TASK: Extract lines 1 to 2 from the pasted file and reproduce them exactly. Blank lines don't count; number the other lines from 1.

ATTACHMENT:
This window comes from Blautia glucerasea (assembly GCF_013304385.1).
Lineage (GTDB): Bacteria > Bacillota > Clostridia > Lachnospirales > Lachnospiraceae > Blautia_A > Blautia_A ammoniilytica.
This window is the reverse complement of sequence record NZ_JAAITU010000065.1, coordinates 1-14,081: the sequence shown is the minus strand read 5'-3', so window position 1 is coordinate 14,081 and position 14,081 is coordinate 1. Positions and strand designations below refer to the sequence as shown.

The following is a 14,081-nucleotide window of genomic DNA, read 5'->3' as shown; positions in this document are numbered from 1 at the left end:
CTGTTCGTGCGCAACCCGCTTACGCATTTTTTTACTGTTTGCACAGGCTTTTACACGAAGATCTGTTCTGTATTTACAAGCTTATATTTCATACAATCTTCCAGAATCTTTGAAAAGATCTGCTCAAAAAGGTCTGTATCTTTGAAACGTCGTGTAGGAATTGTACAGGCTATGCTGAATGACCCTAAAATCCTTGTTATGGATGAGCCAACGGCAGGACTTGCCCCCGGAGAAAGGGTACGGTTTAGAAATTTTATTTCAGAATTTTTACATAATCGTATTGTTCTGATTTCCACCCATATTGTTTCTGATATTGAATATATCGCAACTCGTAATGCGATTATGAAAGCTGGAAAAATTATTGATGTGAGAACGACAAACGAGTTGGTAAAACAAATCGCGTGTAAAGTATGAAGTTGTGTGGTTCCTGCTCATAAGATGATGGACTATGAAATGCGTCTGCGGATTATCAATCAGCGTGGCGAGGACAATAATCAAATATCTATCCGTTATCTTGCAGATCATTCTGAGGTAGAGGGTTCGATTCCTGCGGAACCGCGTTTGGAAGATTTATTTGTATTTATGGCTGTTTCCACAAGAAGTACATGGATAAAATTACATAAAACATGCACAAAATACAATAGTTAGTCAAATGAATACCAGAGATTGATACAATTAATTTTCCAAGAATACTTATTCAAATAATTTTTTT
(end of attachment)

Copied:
This window comes from Blautia glucerasea (assembly GCF_013304385.1).
Lineage (GTDB): Bacteria > Bacillota > Clostridia > Lachnospirales > Lachnospiraceae > Blautia_A > Blautia_A ammoniilytica.